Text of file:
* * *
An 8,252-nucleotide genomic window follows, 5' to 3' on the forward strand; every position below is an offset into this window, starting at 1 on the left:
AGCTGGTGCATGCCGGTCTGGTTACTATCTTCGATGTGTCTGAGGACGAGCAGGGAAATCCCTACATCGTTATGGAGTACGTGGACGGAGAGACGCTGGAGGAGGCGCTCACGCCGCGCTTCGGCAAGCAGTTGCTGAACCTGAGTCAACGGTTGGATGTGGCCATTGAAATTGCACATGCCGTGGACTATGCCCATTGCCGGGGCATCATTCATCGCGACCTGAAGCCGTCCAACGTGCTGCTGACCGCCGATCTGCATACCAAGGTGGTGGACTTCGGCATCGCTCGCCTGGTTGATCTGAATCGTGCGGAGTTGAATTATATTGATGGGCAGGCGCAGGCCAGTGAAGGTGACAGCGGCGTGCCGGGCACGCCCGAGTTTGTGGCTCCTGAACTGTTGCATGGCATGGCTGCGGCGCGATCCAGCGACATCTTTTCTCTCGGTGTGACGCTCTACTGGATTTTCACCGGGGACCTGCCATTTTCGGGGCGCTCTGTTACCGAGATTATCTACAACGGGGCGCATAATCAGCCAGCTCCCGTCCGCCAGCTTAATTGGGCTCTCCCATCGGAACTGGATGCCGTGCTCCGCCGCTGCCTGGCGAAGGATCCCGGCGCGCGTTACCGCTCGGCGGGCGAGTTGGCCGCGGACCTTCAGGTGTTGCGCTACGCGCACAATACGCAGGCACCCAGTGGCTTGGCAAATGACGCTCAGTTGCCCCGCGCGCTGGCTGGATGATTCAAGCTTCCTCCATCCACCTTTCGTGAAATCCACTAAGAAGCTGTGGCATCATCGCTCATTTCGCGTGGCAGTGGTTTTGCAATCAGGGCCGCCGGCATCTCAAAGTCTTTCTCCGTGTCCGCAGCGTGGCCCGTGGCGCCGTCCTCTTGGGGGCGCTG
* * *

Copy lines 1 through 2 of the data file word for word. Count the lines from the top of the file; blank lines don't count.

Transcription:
An 8,252-nucleotide genomic window follows, 5' to 3' on the forward strand; every position below is an offset into this window, starting at 1 on the left:
AGCTGGTGCATGCCGGTCTGGTTACTATCTTCGATGTGTCTGAGGACGAGCAGGGAAATCCCTACATCGTTATGGAGTACGTGGACGGAGAGACGCTGGAGGAGGCGCTCACGCCGCGCTTCGGCAAGCAGTTGCTGAACCTGAGTCAACGGTTGGATGTGGCCATTGAAATTGCACATGCCGTGGACTATGCCCATTGCCGGGGCATCATTCATCGCGACCTGAAGCCGTCCAACGTGCTGCTGACCGCCGATCTGCATACCAAGGTGGTGGACTTCGGCATCGCTCGCCTGGTTGATCTGAATCGTGCGGAGTTGAATTATATTGATGGGCAGGCGCAGGCCAGTGAAGGTGACAGCGGCGTGCCGGGCACGCCCGAGTTTGTGGCTCCTGAACTGTTGCATGGCATGGCTGCGGCGCGATCCAGCGACATCTTTTCTCTCGGTGTGACGCTCTACTGGATTTTCACCGGGGACCTGCCATTTTCGGGGCGCTCTGTTACCGAGATTATCTACAACGGGGCGCATAATCAGCCAGCTCCCGTCCGCCAGCTTAATTGGGCTCTCCCATCGGAACTGGATGCCGTGCTCCGCCGCTGCCTGGCGAAGGATCCCGGCGCGCGTTACCGCTCGGCGGGCGAGTTGGCCGCGGACCTTCAGGTGTTGCGCTACGCGCACAATACGCAGGCACCCAGTGGCTTGGCAAATGACGCTCAGTTGCCCCGCGCGCTGGCTGGATGATTCAAGCTTCCTCCATCCACCTTTCGTGAAATCCACTAAGAAGCTGTGGCATCATCGCTCATTTCGCGTGGCAGTGGTTTTGCAATCAGGGCCGCCGGCATCTCAAAGTCTTTCTCCGTGTCCGCAGCGTGGCCCGTGGCGCCGTCCTCTTGGGGGCGCTG